Ruble Resists Oil Rally as Ukraine Warns of Russia Invasion Risk

Updated on
  • Currency little changed as Brent crude rises above $50/barrel
  • Exchange rate gave up gains after Poroshenko statement

The ruble resisted oil’s rally above $50 a barrel as Ukrainian President Petro Poroshenko said he wasn’t ruling out a full-scale invasion by Russia, stoking concern an escalation in the two-year conflict will reverberate across the region.

Russia’s currency reversed an advance of as much as 0.7 percent to trade little changed at 63.82 per dollar by 4:42 p.m. in Moscow. The benchmark Micex Index also erased gains, while Poland’s zloty weakened against the euro. The cost of insuring Russian debt against default for five years rose for a second day.

Poroshenko said Ukraine may institute a military draft if the situation with its neighbor worsens after three soldiers were killed in a spate of shelling by pro-Moscow separatists in a year. The comments pulled investor attention away from the six-day rally in Brent crude. Oil has been outperforming the ruble this month in part as the conflict in Crimea, which Russia annexed in 2014, started to deepen.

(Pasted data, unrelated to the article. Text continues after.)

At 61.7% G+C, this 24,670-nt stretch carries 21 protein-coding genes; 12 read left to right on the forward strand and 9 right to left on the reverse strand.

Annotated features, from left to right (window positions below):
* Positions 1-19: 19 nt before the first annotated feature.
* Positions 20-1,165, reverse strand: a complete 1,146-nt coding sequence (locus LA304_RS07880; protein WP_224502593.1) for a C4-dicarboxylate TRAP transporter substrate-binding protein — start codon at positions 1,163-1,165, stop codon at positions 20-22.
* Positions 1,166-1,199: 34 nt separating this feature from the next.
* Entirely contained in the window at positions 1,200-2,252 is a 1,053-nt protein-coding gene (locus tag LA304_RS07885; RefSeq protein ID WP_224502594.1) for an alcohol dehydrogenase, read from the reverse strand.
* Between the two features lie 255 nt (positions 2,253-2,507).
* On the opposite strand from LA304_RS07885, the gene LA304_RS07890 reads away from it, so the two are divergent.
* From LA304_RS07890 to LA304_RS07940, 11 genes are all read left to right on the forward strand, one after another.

“Tension is rising rapidly,” said Piotr Matys, a strategist at Rabobank in London. “A full-scale military conflict between Russia and Ukraine would not only cause a sharp fall in the Russian ruble, but the Polish zloty and other currencies from the central and eastern Europe region would be vulnerable as well.”

Credit Risk

Credit default swaps on Russian debt increased five basis points to 229. The contracts rose last week after President Vladimir Putin accused the government in Kiev of engaging in “terror” tactics in Crimea and vowed to respond with “serious measures.”

Russia’s annexation of Crimea in March 2014 and the subsequent insurgency in Ukraine’s east sparked U.S. and European sanctions that have locked some of the nation’s biggest state companies out of international capital markets. Investors have rushed back into Russia in the past year as a cease fire took hold and oil, the nation’s biggest export earner, recovered from 12-year lows.

As Brent crude jumped 18 percent in August, the ruble appreciated 3.5 percent. On Thursday, government Eurobonds due in September 2023 declined, sending the yield up two basis points to 3.45 percent. Similar-maturity Ukrainian debt also fell, driving the yield up 10 basis points to 8.39 percent, the seventh day of increases.

The 50-member Micex Index, which closed at a record high earlier this week, lost 0.3 percent.

"This is the strongest statement from Poroshenko since the latest escalation of situation around Crimea," Vladimir Miklashevsky, senior strategist at Danske Bank A/S in Helsinki, said by e-mail. "It triggered some profit-taking as investors want to be sure they keep the beef from the recent ruble rally."